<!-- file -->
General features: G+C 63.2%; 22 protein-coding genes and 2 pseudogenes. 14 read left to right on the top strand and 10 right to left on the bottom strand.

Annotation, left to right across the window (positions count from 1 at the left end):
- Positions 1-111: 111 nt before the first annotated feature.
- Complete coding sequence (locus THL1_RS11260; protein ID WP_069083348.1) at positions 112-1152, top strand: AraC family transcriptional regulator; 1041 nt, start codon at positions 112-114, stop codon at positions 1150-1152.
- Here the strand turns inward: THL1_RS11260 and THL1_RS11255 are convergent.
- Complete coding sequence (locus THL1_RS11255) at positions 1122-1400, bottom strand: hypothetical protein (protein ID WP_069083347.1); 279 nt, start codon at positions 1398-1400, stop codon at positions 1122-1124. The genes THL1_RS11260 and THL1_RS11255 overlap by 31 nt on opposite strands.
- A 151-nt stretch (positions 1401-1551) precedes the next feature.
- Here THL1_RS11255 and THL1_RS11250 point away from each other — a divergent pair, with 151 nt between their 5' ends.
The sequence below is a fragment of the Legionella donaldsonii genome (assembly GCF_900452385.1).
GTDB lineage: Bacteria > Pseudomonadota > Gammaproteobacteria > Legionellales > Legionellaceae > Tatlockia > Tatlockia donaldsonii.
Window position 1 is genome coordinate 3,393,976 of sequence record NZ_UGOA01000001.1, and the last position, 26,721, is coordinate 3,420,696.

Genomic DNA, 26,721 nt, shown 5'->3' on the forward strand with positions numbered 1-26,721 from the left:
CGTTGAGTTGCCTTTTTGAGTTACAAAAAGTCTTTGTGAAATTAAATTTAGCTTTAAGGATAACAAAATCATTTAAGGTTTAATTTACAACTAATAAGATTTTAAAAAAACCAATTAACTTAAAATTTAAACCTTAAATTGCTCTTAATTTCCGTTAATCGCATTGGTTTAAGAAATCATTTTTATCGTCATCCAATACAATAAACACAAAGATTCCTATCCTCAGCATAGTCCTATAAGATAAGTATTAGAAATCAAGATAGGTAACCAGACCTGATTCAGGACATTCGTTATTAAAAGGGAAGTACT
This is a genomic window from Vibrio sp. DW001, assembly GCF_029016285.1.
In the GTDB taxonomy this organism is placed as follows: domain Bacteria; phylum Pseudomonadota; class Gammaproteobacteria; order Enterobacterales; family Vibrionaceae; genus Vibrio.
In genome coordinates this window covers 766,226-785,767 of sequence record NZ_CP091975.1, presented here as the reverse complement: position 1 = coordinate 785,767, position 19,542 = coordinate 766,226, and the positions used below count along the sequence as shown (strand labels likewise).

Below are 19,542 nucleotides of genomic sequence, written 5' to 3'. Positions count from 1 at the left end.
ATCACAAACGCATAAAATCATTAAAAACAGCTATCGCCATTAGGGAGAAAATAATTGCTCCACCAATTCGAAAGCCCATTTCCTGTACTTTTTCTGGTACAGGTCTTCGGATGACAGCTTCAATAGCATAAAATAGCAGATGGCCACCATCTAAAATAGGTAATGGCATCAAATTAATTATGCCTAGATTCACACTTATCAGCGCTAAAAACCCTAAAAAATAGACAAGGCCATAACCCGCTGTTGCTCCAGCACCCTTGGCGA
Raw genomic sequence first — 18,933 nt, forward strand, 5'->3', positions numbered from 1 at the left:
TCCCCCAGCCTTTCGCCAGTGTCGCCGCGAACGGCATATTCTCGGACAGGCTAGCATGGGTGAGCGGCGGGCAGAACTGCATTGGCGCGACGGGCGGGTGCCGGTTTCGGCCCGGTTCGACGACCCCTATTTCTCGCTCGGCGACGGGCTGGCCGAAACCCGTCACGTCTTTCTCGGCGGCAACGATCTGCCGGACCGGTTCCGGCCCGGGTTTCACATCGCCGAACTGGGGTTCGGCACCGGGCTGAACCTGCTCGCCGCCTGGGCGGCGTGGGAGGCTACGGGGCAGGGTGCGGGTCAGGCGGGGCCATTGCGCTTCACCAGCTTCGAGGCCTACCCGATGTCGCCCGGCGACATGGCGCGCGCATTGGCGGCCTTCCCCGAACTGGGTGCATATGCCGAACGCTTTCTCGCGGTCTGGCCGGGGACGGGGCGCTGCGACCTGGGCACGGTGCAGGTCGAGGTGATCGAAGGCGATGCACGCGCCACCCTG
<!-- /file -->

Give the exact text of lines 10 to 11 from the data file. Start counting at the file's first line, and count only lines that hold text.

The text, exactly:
GTDB lineage: Bacteria > Pseudomonadota > Gammaproteobacteria > Legionellales > Legionellaceae > Tatlockia > Tatlockia donaldsonii.
Window position 1 is genome coordinate 3,393,976 of sequence record NZ_UGOA01000001.1, and the last position, 26,721, is coordinate 3,420,696.